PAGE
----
Purple Dragon founder and CEO Sharai Meyers discusses the all-important decision of choosing the right school for your child.
“If you’re a parent of a 3, 8, 11 or 13-year-old, there are few things as hotly discussed as which school your offspring is applying to.”
JoJo Fox Rucksack £16, jojomamanbebe.co.uk
DEFINED AS BOTH “the process of teaching, training and learning, especially in schools or colleges” and “an interesting experience that teaches you something” by the Oxford English Dictionary, it’s Plato who challenges us to think, “The main function of education is not to put knowledge into the soul, but to bring out the latent talents in the soul by directing it towards the right objects.” Perhaps for most of us as parents a better definition is “source of intense anxiety or stress”.
If you’re a parent of a 3, 8, 11 or 13-year-old, there are few things as hotly discussed as which school your offspring is applying to. Normally sane, charming and happy parents can change into red-eyed, foam-at-the-mouth, terrifying individuals, best avoided in case George or Mia haven’t secured that coveted place to Thomas’s, Garden House, Westminster, Eton, Wycombe Abbey or St Mary’s Ascot – thus fated to a life of unthinkable failure.
It’s true that British public schools are still viewed as the gold standard and a weak pound is luring many more international families into the UK system, so competition for places at the top-tier schools is tough. However, a warning shot is being fired across the bows of all parents from mental health experts. Stress and anxiety among children is rising sharply as a result of mounting pressure to do well in exams, coming from ‘intensive’ parents and teachers. In an effort to make them stand out, even small children have schedules so packed with extracurricular activities, they’re doing the equivalent of a 60-hour work week. Researchers at New York’s Cornell University have suggested that the growing phenomenon of intensive parenting has eclipsed that of the so-called helicopter and snowplough parents.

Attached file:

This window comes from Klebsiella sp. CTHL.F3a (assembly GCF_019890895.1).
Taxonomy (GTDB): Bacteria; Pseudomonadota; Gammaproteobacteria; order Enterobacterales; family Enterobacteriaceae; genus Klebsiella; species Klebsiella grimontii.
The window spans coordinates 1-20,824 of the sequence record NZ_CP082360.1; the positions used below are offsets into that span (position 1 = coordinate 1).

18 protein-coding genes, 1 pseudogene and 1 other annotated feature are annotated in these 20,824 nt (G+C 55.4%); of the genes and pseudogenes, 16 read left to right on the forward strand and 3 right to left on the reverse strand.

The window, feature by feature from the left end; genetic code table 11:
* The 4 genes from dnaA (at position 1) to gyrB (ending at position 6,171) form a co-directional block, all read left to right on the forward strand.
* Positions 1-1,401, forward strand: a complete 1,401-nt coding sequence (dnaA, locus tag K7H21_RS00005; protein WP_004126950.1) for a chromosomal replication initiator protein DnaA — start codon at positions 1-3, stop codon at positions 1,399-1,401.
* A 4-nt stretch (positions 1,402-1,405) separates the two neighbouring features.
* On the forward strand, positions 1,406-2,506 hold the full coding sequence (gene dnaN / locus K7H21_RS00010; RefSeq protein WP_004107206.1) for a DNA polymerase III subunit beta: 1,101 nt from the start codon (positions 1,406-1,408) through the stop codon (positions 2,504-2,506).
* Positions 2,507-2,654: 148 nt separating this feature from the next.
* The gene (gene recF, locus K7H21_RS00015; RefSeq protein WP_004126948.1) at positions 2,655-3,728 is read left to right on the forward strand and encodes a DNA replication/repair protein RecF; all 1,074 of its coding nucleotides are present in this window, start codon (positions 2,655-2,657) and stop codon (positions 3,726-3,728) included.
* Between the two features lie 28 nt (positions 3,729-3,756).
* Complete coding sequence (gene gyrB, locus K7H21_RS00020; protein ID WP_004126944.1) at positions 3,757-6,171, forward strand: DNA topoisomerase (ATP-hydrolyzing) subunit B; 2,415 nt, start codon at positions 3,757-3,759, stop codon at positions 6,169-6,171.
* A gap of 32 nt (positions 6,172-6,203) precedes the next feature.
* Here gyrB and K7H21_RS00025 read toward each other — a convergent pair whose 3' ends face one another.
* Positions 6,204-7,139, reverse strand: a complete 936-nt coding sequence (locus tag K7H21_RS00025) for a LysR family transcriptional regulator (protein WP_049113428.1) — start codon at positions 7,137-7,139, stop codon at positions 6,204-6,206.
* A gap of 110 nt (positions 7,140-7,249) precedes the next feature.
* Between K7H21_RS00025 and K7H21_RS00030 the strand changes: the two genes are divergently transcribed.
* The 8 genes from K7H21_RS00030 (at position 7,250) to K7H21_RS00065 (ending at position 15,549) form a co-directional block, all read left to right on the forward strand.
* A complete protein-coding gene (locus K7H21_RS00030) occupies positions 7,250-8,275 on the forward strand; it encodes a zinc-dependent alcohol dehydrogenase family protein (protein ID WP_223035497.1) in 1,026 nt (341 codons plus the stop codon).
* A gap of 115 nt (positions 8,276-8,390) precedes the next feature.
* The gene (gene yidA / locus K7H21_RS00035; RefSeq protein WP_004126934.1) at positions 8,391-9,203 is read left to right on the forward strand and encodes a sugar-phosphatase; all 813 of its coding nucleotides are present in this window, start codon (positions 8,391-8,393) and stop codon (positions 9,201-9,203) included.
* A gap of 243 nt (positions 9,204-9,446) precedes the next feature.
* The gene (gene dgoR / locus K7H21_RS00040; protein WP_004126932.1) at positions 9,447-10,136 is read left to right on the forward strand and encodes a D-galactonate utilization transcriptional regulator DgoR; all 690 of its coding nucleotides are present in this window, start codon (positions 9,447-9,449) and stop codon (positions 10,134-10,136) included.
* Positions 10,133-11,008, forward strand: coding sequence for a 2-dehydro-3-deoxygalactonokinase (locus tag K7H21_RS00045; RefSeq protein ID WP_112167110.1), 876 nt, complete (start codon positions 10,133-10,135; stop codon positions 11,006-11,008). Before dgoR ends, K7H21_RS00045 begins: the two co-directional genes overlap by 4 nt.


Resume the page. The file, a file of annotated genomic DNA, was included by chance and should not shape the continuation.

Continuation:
When I was a child my parents were pretty blasé about whether I studied or not. Summer holidays were full of days scooping tadpoles from ponds, chasing badly behaved ponies around the fields and making up dances to whatever song we most loved that week. Daydreaming, making up fantastic adventures, and imagining what we’d be like when we were ancient, like 22 or 24 (gasp)…
Looking back now I could definitely have achieved better grades if I’d studied – I was that girl cramming Keats at lunchtime before the English Lit exam – but if I had, who would I be now? What would have been the cost? Now my boys are 11 and 13, this is something I think on more and more. Education should be about the individual. Our current system, as good as it is, can be guilty of a cookie cutter approach and it’s easy to fall into the trap of believing that your child must attend a certain school, regardless of whether it’s right for them. Michelle Obama sums up education brilliantly for me: “One of the most useless questions an adult can ask a child – What do you want to be when you grow up? As if growing up is finite.
As if at some point you become something and that’s the end.”
And she’s right there with Plato, education is for life, not just for school. I’ve learnt more since I’ve had my children than I ever did between the ages of 5 and 18. They’ve taught me to question everything and see things with a new perspective. I’ve learnt about the terrors of social media; the possibility that an 11-year-old might need five different types of sports shoes for school; that I can survive on way less sleep than I thought; that time well spent is the most precious commodity.
Giving our kids opportunities to learn, not just the classics, but also about resilience, co-operation, compromise, different paths in life and that it’s okay to fail because everyone does sometime… surely this has to be as important in equipping our children to cope with what their future will hold? Learning through experience, giving things a shot, dipping in, discovering untapped talents and learning unexpected lessons is core to what we try to offer our members. Our club offers a safe space to go on adventures and be creative with people who are there for the journey and all that’s on offer along the way.
And finally, if you are about to enter the merry-go-round of exams and interviews, please do know that it’ll be okay. My boys came through Chelsea pre-prep and preps despite the fact that (between them) they: a) cried when the teacher took a cow out of the ‘mystery objects bag’ – who knew that could be a phobia at 3 (Sod’s Law); b) argued with the headmaster about whether the book had a tractor or a digger on the cover (super); c) stood on the head of school’s mascot bear (yes really); and d) told the interviewee they liked the school from that morning better (ho hum).